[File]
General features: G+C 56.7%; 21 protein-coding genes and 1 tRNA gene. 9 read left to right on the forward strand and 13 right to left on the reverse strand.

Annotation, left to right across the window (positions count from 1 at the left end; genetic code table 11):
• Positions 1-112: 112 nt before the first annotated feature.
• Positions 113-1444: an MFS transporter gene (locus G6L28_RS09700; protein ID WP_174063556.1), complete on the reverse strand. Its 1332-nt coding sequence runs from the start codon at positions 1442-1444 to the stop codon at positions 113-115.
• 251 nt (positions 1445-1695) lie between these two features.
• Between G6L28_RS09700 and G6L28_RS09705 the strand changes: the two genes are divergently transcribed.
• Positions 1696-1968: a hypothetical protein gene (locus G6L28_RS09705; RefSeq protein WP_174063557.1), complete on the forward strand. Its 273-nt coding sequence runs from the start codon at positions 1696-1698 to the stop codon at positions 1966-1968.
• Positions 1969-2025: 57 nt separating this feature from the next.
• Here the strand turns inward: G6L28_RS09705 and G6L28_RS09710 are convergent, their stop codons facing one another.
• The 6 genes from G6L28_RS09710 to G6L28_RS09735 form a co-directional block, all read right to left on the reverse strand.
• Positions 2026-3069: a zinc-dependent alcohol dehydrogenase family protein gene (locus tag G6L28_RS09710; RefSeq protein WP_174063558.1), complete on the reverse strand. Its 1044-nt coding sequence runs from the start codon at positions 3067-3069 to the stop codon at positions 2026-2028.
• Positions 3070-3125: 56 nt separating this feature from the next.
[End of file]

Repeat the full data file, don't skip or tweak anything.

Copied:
General features: G+C 56.7%; 21 protein-coding genes and 1 tRNA gene. 9 read left to right on the forward strand and 13 right to left on the reverse strand.

Annotation, left to right across the window (positions count from 1 at the left end; genetic code table 11):
• Positions 1-112: 112 nt before the first annotated feature.
• Positions 113-1444: an MFS transporter gene (locus G6L28_RS09700; protein ID WP_174063556.1), complete on the reverse strand. Its 1332-nt coding sequence runs from the start codon at positions 1442-1444 to the stop codon at positions 113-115.
• 251 nt (positions 1445-1695) lie between these two features.
• Between G6L28_RS09700 and G6L28_RS09705 the strand changes: the two genes are divergently transcribed.
• Positions 1696-1968: a hypothetical protein gene (locus G6L28_RS09705; RefSeq protein WP_174063557.1), complete on the forward strand. Its 273-nt coding sequence runs from the start codon at positions 1696-1698 to the stop codon at positions 1966-1968.
• Positions 1969-2025: 57 nt separating this feature from the next.
• Here the strand turns inward: G6L28_RS09705 and G6L28_RS09710 are convergent, their stop codons facing one another.
• The 6 genes from G6L28_RS09710 to G6L28_RS09735 form a co-directional block, all read right to left on the reverse strand.
• Positions 2026-3069: a zinc-dependent alcohol dehydrogenase family protein gene (locus tag G6L28_RS09710; RefSeq protein WP_174063558.1), complete on the reverse strand. Its 1044-nt coding sequence runs from the start codon at positions 3067-3069 to the stop codon at positions 2026-2028.
• Positions 3070-3125: 56 nt separating this feature from the next.